How to get better from rOCD

“Happiness is not something ready made. It comes from your own actions”Dalai Lama

I do not like to consider myself cured from rOCD. I prefer to see myself as symptom free most days and that rOCD has helped me develop a healthier relationship with my wife. Going through the rOCD journey has helped me realize that I had a lot of misconceptions about how love should be and how it should present itself. For that I am eternally grateful to rOCD. I can say that I am a very happy person in my relationship today. It is not perfect (no relationship is) but it is happy because of choice. I am not spiking at every turn and doubting everything all the time.

Before we embark on the rOCD cure and useful tips, we need to understand three basic principles in order to be successful:

Principle 1 – You get what you put in

You are the only person responsible for your mental health and you will have to find a way to get better. Even with professional help. Accept that responsibility. It takes a lot of hard work and courage to regain or improve our mental health. You can’t expect to get better without any effort but in the end the effort pays off.

Principle 2 – It will take time to get better

Accept that change will require time and that where you are now is most likely the result of a long process and not of an on/off button that was pushed. It feels that way but the real causes have been long time in the making…

Principle 3 – Accept the present

Accept each day as it comes. The present is here live in it. Nothing you can do about the past. No point about worrying TOO much about the future.

The following posts will  focus on useful tips, advice and exercises that can be used as tool to improve ROCD. The purpose is not to read through them fast to get better fast but rather give you an idea of where you need to work on. Ideally you will use this to build your own “getting better plan”.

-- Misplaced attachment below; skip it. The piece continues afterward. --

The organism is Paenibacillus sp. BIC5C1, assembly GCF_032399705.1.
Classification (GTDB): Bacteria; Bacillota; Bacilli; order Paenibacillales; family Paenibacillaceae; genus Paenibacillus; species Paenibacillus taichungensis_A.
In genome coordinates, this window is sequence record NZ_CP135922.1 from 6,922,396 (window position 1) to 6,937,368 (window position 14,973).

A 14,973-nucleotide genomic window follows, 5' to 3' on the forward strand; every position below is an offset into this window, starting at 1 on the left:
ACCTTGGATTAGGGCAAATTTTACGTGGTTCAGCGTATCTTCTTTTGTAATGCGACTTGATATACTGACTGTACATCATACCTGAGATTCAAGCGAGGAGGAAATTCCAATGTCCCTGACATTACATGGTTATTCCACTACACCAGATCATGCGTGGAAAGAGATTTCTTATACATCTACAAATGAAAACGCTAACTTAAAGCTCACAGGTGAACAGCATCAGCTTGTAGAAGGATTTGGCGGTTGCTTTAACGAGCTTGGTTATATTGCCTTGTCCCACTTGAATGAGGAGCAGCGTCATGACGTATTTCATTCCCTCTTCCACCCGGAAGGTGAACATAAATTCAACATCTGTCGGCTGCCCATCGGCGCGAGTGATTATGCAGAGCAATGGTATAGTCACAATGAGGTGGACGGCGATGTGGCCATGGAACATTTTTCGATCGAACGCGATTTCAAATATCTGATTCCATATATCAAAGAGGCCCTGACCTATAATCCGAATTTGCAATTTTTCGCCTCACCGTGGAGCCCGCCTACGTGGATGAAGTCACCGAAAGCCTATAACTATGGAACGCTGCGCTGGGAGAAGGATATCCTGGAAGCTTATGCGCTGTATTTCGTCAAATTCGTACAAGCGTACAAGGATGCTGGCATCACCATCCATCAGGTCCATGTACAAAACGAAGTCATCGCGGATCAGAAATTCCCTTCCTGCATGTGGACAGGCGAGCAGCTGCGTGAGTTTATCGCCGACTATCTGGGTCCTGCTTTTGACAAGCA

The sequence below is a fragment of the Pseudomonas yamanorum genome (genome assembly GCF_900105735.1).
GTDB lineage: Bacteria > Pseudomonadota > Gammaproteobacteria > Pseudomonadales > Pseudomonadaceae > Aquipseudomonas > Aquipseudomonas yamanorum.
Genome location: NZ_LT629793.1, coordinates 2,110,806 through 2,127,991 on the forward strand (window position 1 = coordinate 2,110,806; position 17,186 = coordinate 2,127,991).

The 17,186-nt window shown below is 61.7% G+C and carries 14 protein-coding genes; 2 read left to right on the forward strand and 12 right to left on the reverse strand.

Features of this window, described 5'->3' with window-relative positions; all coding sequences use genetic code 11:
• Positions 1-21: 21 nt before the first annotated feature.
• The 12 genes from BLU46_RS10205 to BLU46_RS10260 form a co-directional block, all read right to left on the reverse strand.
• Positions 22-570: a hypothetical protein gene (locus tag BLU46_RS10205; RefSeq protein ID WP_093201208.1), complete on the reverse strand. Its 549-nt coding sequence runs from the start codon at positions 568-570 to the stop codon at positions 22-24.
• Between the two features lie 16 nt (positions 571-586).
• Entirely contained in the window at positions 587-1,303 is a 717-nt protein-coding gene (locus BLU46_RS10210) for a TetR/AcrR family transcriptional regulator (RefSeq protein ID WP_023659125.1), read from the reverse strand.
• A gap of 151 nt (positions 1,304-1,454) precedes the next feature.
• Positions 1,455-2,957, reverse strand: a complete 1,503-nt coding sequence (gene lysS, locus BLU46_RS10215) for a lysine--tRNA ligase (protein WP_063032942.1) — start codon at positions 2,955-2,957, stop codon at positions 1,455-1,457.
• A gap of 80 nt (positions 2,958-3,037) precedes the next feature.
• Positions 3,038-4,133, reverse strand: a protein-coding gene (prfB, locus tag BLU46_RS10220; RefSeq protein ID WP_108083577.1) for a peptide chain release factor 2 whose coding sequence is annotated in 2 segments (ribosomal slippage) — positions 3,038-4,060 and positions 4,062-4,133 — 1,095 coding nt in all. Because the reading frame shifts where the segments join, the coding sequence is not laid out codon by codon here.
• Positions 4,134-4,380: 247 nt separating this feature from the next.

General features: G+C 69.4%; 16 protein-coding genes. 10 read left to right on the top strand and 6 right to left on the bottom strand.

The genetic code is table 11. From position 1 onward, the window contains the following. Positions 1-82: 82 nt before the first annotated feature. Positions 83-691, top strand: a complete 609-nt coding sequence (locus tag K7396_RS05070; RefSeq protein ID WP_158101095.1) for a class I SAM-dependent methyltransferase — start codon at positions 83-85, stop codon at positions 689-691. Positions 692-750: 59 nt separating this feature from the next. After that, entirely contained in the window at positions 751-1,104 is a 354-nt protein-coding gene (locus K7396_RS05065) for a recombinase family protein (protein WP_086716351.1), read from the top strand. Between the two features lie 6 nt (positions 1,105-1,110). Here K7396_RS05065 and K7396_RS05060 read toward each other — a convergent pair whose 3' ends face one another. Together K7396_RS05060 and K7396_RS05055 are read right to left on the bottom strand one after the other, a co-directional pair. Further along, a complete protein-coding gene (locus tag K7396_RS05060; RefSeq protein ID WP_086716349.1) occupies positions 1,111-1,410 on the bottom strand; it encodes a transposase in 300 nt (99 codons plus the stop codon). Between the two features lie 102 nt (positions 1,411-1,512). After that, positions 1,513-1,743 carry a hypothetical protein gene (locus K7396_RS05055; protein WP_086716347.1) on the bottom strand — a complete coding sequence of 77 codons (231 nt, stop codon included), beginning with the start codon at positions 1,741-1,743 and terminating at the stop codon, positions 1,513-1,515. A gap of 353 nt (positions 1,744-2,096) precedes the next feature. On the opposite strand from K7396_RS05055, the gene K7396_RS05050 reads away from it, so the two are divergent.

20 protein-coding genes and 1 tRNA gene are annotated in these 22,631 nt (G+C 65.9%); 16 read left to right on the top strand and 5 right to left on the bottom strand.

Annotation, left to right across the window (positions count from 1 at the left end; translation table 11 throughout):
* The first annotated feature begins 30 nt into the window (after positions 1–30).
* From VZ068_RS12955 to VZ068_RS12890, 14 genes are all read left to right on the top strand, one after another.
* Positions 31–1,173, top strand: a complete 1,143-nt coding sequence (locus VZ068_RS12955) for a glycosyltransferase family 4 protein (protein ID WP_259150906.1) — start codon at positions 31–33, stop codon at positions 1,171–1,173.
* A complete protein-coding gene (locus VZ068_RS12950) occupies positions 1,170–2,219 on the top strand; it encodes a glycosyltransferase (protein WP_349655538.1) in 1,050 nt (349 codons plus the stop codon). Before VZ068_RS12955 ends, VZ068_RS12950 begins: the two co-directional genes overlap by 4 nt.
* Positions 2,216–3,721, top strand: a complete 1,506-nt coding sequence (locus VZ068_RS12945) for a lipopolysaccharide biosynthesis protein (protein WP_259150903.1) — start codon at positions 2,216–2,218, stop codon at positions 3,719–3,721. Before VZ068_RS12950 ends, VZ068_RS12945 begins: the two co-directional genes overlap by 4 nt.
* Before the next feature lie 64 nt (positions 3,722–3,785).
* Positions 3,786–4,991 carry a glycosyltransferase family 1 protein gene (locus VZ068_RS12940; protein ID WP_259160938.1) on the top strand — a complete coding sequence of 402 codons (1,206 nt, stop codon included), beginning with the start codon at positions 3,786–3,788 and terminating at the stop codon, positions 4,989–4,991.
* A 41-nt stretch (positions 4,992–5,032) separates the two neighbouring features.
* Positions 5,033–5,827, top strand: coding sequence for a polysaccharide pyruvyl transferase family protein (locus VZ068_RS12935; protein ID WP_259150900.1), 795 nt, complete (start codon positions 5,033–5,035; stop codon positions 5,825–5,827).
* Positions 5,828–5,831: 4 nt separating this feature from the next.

Homework

1) Print a mindfulness quote – e.g “Live today” and have it where you can see it everyday for most of the day.

2) Take a deep look at how living in the future, comparing yourself to others or setting too high standards (and blaming yourself for not being there yet) is not helping you enjoy the present

3) Do something daily that will put you in a better mood. e.g. make a playlist of your favourite upbeat songs and  listen to them even if you don’t feel like it.

4) Look at your schedule and see what are the things that you can change to accommodate more “battery recharging time” and less stress.

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4 comments

  1. Thank you so much for sharing your experiences on your ROCD recovery journey with us. I’m very thankful for your posts and tips. Great!! There seems to be light at the end of the tunnel. Unbelievable!

  2. Thank you for creating this blog. I personally have been battling this for about a month and a half now and have felt like I’m going insane. Mind constantly searching for answers as to why intrusive upsetting thoughts are happening, questioning the “rightness” of the relationship (even when it’s the best I’ve ever been in), thinking “what would I do without this person in my life?” yet at the same time thinking “if I’m having these thoughts does that mean I should leave?”. It’s a never ending cycle of hell and to see that someone else has managed to overcome the worst of it gives me a lot of hope. Please continue to post because it helps more than you know.

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